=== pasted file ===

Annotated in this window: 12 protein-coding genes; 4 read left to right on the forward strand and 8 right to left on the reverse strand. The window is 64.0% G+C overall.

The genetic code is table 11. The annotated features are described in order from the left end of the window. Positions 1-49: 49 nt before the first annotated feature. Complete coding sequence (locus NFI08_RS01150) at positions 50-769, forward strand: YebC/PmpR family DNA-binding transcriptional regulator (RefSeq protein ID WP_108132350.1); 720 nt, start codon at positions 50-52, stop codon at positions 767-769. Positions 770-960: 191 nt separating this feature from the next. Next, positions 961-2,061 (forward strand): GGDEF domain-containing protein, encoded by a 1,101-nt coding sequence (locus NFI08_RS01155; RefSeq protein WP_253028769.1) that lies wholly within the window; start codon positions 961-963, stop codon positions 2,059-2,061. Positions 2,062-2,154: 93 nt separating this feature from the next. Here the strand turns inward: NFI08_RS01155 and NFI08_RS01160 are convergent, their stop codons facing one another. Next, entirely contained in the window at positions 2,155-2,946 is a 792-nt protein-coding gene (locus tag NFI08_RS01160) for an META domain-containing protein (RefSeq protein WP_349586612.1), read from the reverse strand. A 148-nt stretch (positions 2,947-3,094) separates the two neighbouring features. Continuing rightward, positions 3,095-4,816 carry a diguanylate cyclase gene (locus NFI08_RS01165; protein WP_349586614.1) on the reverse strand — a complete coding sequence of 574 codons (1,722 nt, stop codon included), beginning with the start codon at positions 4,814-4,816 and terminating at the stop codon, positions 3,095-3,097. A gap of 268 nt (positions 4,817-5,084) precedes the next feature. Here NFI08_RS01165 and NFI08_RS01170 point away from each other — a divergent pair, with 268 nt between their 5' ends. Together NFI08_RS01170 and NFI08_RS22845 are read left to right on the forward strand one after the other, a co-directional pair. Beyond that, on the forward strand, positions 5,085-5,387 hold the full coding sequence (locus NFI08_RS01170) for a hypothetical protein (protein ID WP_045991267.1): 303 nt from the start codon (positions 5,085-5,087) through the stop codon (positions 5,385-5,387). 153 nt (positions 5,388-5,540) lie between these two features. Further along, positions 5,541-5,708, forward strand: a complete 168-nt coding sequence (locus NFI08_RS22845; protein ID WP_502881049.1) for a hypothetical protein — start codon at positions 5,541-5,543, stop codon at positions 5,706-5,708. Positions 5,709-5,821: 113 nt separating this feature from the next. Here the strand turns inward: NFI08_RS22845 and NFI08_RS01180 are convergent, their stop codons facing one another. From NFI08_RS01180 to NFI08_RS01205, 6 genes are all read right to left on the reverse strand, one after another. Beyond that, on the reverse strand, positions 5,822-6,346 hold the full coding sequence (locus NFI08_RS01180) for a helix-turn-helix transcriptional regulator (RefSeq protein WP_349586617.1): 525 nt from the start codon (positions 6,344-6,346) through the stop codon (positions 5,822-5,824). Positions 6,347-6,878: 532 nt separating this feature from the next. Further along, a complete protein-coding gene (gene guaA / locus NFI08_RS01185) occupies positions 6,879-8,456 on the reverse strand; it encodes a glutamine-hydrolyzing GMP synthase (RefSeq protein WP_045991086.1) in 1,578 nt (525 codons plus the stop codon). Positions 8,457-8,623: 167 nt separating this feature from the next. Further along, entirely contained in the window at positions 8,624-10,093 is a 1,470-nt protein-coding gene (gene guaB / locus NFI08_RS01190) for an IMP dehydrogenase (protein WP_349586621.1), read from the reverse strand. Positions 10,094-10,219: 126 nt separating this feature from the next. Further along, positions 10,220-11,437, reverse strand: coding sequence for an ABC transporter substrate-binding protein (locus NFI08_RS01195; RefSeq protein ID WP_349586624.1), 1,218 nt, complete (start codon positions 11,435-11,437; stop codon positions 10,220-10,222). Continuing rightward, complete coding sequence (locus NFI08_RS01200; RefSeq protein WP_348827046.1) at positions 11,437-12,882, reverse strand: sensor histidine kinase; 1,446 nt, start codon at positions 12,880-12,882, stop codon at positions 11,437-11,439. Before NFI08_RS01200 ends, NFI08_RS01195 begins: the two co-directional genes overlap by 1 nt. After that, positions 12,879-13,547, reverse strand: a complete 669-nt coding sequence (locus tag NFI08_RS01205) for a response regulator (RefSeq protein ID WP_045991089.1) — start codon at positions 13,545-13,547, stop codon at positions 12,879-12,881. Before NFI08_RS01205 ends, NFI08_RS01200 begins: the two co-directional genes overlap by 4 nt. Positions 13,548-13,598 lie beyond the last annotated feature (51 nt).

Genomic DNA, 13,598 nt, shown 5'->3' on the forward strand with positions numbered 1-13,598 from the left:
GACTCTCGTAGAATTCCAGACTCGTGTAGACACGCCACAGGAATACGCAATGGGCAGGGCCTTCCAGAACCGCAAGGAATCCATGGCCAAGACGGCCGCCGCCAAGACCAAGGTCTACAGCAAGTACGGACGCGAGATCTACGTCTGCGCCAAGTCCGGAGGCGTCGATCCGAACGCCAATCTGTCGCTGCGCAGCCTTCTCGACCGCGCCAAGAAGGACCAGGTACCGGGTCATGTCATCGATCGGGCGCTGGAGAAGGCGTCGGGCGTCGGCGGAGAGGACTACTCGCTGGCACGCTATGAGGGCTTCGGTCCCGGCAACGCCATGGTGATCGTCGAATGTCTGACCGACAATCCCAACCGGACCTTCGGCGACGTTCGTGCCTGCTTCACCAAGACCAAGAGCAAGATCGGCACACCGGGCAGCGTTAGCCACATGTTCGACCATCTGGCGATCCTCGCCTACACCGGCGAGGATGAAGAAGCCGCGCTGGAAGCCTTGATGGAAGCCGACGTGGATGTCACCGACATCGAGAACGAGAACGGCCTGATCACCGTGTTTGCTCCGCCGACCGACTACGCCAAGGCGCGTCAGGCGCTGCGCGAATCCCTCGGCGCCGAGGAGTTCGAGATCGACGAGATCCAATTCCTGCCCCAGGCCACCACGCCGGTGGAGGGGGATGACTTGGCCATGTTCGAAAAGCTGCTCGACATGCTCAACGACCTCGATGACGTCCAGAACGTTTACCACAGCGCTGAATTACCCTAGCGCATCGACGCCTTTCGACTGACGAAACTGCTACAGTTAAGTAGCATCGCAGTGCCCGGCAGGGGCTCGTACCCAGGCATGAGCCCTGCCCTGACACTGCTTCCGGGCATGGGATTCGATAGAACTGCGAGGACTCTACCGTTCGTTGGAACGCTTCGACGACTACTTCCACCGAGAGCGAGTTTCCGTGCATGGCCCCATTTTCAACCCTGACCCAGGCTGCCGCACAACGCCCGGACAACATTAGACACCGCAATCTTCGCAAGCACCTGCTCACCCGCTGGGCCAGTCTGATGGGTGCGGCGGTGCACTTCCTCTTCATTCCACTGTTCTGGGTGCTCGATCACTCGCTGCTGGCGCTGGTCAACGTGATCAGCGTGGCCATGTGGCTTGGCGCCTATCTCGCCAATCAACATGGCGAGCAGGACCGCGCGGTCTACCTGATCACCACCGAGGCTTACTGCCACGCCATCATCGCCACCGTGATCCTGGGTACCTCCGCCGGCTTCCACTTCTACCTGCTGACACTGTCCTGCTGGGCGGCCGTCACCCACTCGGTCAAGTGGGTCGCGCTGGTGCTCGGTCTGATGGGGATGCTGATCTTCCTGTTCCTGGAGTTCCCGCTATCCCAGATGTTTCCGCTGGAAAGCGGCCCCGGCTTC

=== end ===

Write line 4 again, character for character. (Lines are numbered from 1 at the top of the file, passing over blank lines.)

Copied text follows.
GACTCTCGTAGAATTCCAGACTCGTGTAGACACGCCACAGGAATACGCAATGGGCAGGGCCTTCCAGAACCGCAAGGAATCCATGGCCAAGACGGCCGCCGCCAAGACCAAGGTCTACAGCAAGTACGGACGCGAGATCTACGTCTGCGCCAAGTCCGGAGGCGTCGATCCGAACGCCAATCTGTCGCTGCGCAGCCTTCTCGACCGCGCCAAGAAGGACCAGGTACCGGGTCATGTCATCGATCGGGCGCTGGAGAAGGCGTCGGGCGTCGGCGGAGAGGACTACTCGCTGGCACGCTATGAGGGCTTCGGTCCCGGCAACGCCATGGTGATCGTCGAATGTCTGACCGACAATCCCAACCGGACCTTCGGCGACGTTCGTGCCTGCTTCACCAAGACCAAGAGCAAGATCGGCACACCGGGCAGCGTTAGCCACATGTTCGACCATCTGGCGATCCTCGCCTACACCGGCGAGGATGAAGAAGCCGCGCTGGAAGCCTTGATGGAAGCCGACGTGGATGTCACCGACATCGAGAACGAGAACGGCCTGATCACCGTGTTTGCTCCGCCGACCGACTACGCCAAGGCGCGTCAGGCGCTGCGCGAATCCCTCGGCGCCGAGGAGTTCGAGATCGACGAGATCCAATTCCTGCCCCAGGCCACCACGCCGGTGGAGGGGGATGACTTGGCCATGTTCGAAAAGCTGCTCGACATGCTCAACGACCTCGATGACGTCCAGAACGTTTACCACAGCGCTGAATTACCCTAGCGCATCGACGCCTTTCGACTGACGAAACTGCTACAGTTAAGTAGCATCGCAGTGCCCGGCAGGGGCTCGTACCCAGGCATGAGCCCTGCCCTGACACTGCTTCCGGGCATGGGATTCGATAGAACTGCGAGGACTCTACCGTTCGTTGGAACGCTTCGACGACTACTTCCACCGAGAGCGAGTTTCCGTGCATGGCCCCATTTTCAACCCTGACCCAGGCTGCCGCACAACGCCCGGACAACATTAGACACCGCAATCTTCGCAAGCACCTGCTCACCCGCTGGGCCAGTCTGATGGGTGCGGCGGTGCACTTCCTCTTCATTCCACTGTTCTGGGTGCTCGATCACTCGCTGCTGGCGCTGGTCAACGTGATCAGCGTGGCCATGTGGCTTGGCGCCTATCTCGCCAATCAACATGGCGAGCAGGACCGCGCGGTCTACCTGATCACCACCGAGGCTTACTGCCACGCCATCATCGCCACCGTGATCCTGGGTACCTCCGCCGGCTTCCACTTCTACCTGCTGACACTGTCCTGCTGGGCGGCCGTCACCCACTCGGTCAAGTGGGTCGCGCTGGTGCTCGGTCTGATGGGGATGCTGATCTTCCTGTTCCTGGAGTTCCCGCTATCCCAGATGTTTCCGCTGGAAAGCGGCCCCGGCTTC